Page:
Brian Martin's publications on nonviolence
Brian Martin's publications
Brian Martin's website
The terrorist attacks of 11 September 2001 were an enormous setback for the cause of nonviolence. They provided a stimulus and ostensible justification for a spiral of violence in which nonviolent alternatives are marginalised. Nonviolence offers numerous ways to oppose and prevent terrorism, but such responses are totally at odds with the way government leaders conceive the world.
At first glance, there is no reason why the attacks should undermine nonviolent approaches in the slightest. After all, proponents of nonviolence unanimously condemned the attacks, just as they have consistently promoted nonviolent methods of struggle as an alternative to violence. The problem is that nonviolent methods of challenging violence and oppression have little visibility or credibility within governments or mainstream media, where the only credible response to terrorism is seen as military attack, surveillance and repression.
At the core of nonviolent action is political jiu-jitsu (Sharp, 1973). If nonviolent activists circulate a petition, join a rally, go on strike or hold a vigil and are countered by violence, such as beatings or killings, observers are likely to give increased support for the activists. Violence used against nonviolent protesters is widely seen as unjust and rebounds against those who use violence. Through political jiu-jitsu, activists can use the violence of their opponents to build support and undermine their opponents' power.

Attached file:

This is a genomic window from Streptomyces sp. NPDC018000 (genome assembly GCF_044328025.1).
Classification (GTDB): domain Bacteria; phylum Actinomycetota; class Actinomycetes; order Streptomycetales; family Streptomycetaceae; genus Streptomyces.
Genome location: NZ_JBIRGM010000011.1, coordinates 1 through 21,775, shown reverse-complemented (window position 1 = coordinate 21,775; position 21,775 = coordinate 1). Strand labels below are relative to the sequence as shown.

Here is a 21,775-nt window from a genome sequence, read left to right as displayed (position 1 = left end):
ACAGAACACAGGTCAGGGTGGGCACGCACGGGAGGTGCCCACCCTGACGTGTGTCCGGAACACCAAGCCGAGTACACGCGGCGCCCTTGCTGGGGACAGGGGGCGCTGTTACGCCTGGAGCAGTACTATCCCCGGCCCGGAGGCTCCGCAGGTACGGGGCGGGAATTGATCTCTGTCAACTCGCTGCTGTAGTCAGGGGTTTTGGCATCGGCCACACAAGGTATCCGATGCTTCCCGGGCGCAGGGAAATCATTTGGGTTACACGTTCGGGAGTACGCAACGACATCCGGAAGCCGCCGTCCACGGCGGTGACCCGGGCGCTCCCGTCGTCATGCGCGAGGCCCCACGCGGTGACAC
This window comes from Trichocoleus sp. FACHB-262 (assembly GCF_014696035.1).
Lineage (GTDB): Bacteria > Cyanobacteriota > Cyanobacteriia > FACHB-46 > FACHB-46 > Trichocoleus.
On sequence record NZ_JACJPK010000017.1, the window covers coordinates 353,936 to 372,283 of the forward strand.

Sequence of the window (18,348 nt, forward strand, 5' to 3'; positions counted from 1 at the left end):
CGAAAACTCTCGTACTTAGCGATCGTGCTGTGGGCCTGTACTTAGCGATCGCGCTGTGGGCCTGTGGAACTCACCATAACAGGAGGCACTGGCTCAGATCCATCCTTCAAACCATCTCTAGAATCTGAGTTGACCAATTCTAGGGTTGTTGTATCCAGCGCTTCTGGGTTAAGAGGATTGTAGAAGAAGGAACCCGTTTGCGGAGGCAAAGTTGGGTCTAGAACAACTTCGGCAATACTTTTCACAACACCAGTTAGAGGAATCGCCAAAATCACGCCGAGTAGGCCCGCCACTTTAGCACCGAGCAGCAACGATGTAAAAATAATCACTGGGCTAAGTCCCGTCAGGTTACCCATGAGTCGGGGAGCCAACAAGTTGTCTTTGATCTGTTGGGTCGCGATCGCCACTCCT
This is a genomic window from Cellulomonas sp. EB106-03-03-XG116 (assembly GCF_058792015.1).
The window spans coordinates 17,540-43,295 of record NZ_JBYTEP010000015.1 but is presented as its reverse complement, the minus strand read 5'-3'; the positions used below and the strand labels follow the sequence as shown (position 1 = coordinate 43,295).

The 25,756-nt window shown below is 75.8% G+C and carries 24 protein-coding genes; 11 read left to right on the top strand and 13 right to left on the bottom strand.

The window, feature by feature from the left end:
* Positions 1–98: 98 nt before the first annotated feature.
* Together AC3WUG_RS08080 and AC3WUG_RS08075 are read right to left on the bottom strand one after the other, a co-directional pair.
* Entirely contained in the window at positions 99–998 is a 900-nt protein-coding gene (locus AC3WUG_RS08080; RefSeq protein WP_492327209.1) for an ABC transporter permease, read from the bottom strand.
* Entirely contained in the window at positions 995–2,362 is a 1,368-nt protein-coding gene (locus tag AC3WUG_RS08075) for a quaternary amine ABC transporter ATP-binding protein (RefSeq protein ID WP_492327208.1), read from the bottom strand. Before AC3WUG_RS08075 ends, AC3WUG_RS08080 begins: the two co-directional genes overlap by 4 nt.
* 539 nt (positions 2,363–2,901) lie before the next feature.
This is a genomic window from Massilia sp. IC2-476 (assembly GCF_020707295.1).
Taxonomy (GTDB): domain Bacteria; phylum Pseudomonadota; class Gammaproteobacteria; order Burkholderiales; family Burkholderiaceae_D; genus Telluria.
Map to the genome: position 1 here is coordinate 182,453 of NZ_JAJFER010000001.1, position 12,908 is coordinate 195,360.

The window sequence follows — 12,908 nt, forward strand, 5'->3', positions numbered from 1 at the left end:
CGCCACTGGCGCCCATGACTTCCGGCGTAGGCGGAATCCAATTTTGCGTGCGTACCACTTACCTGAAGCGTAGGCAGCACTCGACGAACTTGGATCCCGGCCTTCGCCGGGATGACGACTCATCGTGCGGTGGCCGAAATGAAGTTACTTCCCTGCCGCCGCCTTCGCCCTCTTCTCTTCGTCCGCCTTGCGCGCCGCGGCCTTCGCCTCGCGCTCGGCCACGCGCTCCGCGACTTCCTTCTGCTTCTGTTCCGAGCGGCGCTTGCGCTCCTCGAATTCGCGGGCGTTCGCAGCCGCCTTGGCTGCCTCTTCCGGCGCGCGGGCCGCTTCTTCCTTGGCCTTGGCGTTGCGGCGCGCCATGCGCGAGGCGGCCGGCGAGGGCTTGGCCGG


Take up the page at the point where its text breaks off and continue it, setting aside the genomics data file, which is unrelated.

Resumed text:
Even a little violence on the side of the activists greatly weakens political jiu-jitsu. This is why police often use infiltrators to provoke violence by protesters, thereby legitimising police violence, even when there is a great inequality in the two sides' capacity for and use of violence. During the intifada of 1987-1993, Palestinians who threw stones against Israeli guns and tanks reduced the perception of a qualitative difference between the two sides.
So what happens is that violence legitimates counterviolence. The 11 September attacks have legitimated massive counterviolence, most obviously in Afghanistan but also in the form of surveillance and repression of social activists everywhere. US government leaders have rhetorically linked terrorism and dissent, helping to legitimate attacks on civil liberties, including ways of undermining and countering nonviolent protest.
The 11 September attacks reveal in stark form how counterproductive violence is for promoting justice and equality. They have provided the ideal pretext for massive expansion in apparatuses for 'state security,' including spying, detention, disruption and torture. By the same token, the US government's military actions will provoke greater support for terrorist approaches. What results is a type of 'violence race,' analogous to military races.
One way that nonviolent approaches can be mobilised against terrorism is by reducing the vulnerability of high-technology societies to sabotage and terrorism. Today, it requires only a small amount of equipment and a few knowledgeable people to bring down a large dam, a power plant or an oil refinery. A few computer programmers can create chaos by disrupting telecommunications or even just traffic lights in a large city. Large industrial plants can be brought to a halt by damage in key places.
Industrial society's vulnerability to sabotage provides a justification for military defence, since enemy troops cannot be allowed access to key installations.